ERα directly regulated LINC00908 transcription
To investigate the underlying mechanism of differential expression of LINC00908 in TNBC, we constructed luciferase reporter (pGL3-LINC00908) using the promoter region of LINC00908 (C1–C4; Fig. 3 A). Because ERα was down-regulated in TNBC cells compared with non-TNBC cells, we tested the hypothesis that ERα could directly regulate LINC00908 transcription. We showed that LINC00908 was significantly reduced in ER− BC tissues when compared with ER+ BC tissues in TCGA database (Fig. 3 B). Further, we showed that ASRPS polypeptide was significantly down-regulated in ERα− BC tumor tissues (Fig. 3 C). Next, we knocked down ERα in non-TNBC cell lines and overexpressed ERα in TNBC cell lines (Fig. S3, A and C). Luciferase assay indicated that ERα knockdown in non-TNBC cell lines significantly reduced transcription of LINC00908, whereas ERα overexpression (OE) increased transcription of LINC00908 in TNBC cell lines (Fig. 3, D and E). We also detected the expression level of ASRPS by Western blot (Fig. S3, B and D). This was consistent with the positive correlation between LINC00908 and ERα expression in BC tissues (Fig. 3, F and G).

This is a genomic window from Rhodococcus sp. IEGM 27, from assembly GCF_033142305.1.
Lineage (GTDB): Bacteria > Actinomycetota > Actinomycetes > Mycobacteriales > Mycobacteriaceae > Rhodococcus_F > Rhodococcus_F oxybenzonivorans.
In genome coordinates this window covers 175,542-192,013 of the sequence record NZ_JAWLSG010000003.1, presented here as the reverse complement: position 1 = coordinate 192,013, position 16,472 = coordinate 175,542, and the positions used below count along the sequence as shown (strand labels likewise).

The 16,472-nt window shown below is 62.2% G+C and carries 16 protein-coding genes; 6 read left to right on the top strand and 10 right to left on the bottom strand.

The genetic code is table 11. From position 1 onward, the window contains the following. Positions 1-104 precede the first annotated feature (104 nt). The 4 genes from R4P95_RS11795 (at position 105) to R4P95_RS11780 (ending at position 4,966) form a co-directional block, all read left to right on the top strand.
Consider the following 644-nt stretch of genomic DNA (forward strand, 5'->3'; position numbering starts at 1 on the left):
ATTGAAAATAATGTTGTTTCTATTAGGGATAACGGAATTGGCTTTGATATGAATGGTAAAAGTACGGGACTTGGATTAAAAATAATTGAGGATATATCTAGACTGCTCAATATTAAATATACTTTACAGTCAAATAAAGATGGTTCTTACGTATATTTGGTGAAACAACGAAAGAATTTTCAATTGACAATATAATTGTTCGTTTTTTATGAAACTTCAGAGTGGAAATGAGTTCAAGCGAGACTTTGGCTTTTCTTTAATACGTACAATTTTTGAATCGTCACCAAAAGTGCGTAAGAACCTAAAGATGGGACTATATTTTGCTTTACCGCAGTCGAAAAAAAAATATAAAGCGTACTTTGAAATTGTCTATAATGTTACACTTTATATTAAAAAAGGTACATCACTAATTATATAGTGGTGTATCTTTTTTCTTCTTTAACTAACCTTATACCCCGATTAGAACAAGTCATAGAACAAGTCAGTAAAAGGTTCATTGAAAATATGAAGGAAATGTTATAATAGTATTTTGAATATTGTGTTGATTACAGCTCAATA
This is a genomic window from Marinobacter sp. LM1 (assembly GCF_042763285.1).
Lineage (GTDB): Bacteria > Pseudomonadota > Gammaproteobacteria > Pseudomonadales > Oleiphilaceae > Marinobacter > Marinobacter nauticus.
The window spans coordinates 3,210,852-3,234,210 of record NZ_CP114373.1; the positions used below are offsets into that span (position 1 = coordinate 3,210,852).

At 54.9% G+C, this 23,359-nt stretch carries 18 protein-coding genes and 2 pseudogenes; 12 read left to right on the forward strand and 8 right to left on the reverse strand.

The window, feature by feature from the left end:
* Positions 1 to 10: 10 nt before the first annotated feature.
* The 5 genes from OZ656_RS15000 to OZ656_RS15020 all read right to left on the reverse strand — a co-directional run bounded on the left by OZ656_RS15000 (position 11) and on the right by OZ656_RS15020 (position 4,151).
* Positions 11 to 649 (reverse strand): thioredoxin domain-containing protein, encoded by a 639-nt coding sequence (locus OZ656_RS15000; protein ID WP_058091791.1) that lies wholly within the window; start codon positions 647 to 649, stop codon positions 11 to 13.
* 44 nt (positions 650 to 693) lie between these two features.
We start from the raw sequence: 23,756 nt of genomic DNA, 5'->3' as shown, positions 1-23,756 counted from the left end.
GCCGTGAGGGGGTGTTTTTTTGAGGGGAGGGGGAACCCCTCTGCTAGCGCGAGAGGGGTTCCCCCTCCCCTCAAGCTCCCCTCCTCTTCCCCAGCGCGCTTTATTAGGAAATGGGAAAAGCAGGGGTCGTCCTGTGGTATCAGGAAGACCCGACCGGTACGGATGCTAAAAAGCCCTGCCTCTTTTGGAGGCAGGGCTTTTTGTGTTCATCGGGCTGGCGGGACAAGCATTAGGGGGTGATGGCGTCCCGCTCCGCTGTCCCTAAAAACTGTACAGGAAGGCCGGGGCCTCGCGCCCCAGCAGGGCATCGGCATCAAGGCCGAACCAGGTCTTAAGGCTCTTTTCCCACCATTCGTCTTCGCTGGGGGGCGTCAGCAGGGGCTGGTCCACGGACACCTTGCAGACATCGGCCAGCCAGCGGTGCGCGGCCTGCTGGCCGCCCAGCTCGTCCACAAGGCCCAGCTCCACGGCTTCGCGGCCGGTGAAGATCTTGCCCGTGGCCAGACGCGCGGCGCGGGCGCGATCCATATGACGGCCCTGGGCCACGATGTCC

Next, we performed the serial deletion experiment to narrow down the promoter region responsible for ERα-regulated LINC00908 transcription. Luciferase activity was significantly higher in MCF7 cells than in MDA-MB-231 cells as long as the C2 region of the promoter was present (Fig. 3 H). Three binding elements of ERα were identified by PROMO in the C2 promoter region of LINC00908 (Fig. 3 I). To determine which binding element was required for ERα-mediated LINC00908 expression, the three predicted ERα binding elements were individually deleted. The deletion experiment indicated that the regulation of ERα is lost in MCF7 when all three elements were deleted together (Fig. 3 J). To further confirm that C2 region was necessary for ERα-mediated LINC00908 expression, we performed chromatin immunoprecipitation (ChIP) using anti-ERα antibody followed by analysis of the C1–C4 region by qPCR in TNBC and non-TNBC cell lines. We showed that ERα was bound to the −1,500 to −1,000 region of LINC00908 promoter in the MCF7 cell line (Fig. 3 K). Luciferase analysis showed that deletion of the three ERα binding elements had no effect on LINC00908 expression in TNBC cell lines, but significantly reduced LINC00908 expression in non-TNBC cell lines (Fig. 3, L and M). This was consistent with the observation that the expression of LINC00908 was significantly higher in non-TNBC cell lines than in TNBC cell lines (Fig. 3 N). Moreover, we showed that 17 β-estradiol (E2) treatment promoted ASRPS in MCF7 cells, but not in MDA-MB-231 cells (Fig. S3 E).
ASRPS interacted with STAT3